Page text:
The basilica and archaeological site of Yererouk
The basilica and archaeological site of Yererouk is part of the Tentative list of Armenia in order to qualify for inclusion in the World Heritage List.
The basilica and archaeological site of Yererouk is one of the earliest Christian monuments in Armenia, dating from the 4th or 5th century. Yererouk Basilica is similar to Syrian basilicas in its architecture and in the sculptural decoration. It is located near the Turkish border, 5km from the city of Ani.
Map of The basilica and archaeological site of YereroukLoad map
The coordinates shown for all tentative sites were produced as a community effort. They are not official and may change on inscription.
This very nice site is an about 2 hours drive from Erevan. The roads are in good condition, contrary to what some travel guides suggest. Only the 2 last km are on a (very passable) dirt road. As far as I know, there is no public transport or guided tour from Erevan.
It is at 5 km as the crow fly from Ani WHS. There is no way to cross the border to visit both sites, and it is really frustrating. You can get a very very distant view to Ani from an official viewpoint in the village of Haykadzor, north of Yererouk, but it makes it even more frustrating. It seems there is a closer viewpoint near Kharkov military post, but it is not signposted, and in a military area. The only other way to see Ani is to drive 8 hours to Georgia and back.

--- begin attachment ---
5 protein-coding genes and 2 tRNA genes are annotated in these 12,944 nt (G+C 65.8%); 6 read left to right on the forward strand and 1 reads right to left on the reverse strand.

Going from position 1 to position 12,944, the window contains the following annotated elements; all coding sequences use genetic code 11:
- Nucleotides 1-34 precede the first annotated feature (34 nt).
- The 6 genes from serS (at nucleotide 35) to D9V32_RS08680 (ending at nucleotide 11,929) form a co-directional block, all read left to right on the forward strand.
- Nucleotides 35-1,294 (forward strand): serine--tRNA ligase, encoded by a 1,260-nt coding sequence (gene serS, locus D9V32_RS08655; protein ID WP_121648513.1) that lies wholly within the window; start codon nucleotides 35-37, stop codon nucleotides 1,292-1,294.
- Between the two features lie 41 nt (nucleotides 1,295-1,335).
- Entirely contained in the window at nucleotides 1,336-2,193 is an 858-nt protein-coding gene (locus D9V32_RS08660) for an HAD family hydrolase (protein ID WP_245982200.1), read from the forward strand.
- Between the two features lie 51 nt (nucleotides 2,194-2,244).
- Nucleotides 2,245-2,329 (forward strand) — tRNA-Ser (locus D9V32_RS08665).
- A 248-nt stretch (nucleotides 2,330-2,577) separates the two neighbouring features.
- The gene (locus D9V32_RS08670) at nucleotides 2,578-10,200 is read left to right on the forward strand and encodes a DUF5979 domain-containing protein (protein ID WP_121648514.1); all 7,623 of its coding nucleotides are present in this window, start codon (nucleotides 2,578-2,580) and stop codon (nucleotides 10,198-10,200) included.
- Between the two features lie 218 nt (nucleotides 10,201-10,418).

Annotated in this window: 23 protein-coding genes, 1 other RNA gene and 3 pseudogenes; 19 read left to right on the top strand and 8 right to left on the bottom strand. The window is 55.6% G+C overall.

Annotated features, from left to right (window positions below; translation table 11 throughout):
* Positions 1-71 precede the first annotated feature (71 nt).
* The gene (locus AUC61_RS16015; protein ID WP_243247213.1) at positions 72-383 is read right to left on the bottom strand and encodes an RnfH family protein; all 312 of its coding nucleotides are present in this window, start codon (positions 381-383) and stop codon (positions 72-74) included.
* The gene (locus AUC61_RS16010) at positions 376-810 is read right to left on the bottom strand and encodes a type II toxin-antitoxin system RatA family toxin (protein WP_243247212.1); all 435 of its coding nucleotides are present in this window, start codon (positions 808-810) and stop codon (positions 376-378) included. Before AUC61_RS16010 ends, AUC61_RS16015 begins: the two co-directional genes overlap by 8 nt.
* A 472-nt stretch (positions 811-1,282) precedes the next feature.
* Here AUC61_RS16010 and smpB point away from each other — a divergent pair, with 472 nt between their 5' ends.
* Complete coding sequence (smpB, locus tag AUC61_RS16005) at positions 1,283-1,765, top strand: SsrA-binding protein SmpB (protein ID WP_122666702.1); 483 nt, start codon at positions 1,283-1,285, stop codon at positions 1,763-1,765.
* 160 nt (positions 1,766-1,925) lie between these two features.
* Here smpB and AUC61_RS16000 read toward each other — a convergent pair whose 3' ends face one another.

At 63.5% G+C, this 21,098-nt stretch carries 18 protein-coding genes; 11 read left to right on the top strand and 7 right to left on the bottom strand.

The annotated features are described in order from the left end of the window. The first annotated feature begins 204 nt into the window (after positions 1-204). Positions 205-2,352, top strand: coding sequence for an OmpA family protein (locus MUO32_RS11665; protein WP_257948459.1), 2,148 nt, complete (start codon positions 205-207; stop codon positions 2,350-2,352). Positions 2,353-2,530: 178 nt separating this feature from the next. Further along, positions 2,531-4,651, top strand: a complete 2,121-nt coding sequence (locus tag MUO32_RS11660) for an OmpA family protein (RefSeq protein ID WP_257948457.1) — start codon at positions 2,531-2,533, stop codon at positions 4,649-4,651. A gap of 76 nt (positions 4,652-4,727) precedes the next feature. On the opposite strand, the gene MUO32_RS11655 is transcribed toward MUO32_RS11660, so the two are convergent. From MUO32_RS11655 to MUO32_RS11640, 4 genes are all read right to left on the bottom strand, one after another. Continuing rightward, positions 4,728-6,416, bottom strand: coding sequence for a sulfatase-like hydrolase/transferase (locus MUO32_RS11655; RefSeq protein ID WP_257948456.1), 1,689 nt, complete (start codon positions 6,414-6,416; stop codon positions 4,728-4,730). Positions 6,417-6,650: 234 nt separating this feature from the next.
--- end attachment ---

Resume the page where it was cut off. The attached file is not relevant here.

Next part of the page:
Yererouk predates Ani by a few centuries. So political consideration apart, Yererouk should probably get inscribed on its own, and not as part as an extention of Ani.
Yererouk consists of the well preserved ruins of a fourth-fifth century basilica, which is built on a rocky knoll pierced by caves. It is one of the earliest Christian monuments in Armenia, and its architecture is considered to be paleo-christian. The basilica walls are very thick, which explain their resistance to an earthquakes in 1679 and again in 1988. The basilica stands on a 6 stepped platform. There is no roof. Inside the basilica, some inscription and crosses are carved in the walls. Around the basilica are archaeological remains of monastic and secular buildings and graveyards.
I visited the site in June 2017. Being remote from touristic path, I had the place all to myself. There is a small plaque explaining the site, but otherwise I could feel like being an archeologist discovering a new site. I was left to guess what was the numerous stones and walls around the basilica, or what the inscriptions on the wall meant. The view from the basicila to the south, across wide plains and far-away snow-covered mountains, is fantastic.
I really enjoyed this site, even if small, and I would recommend driving the 2 hours road to get to it.
1995 Added to Tentative List
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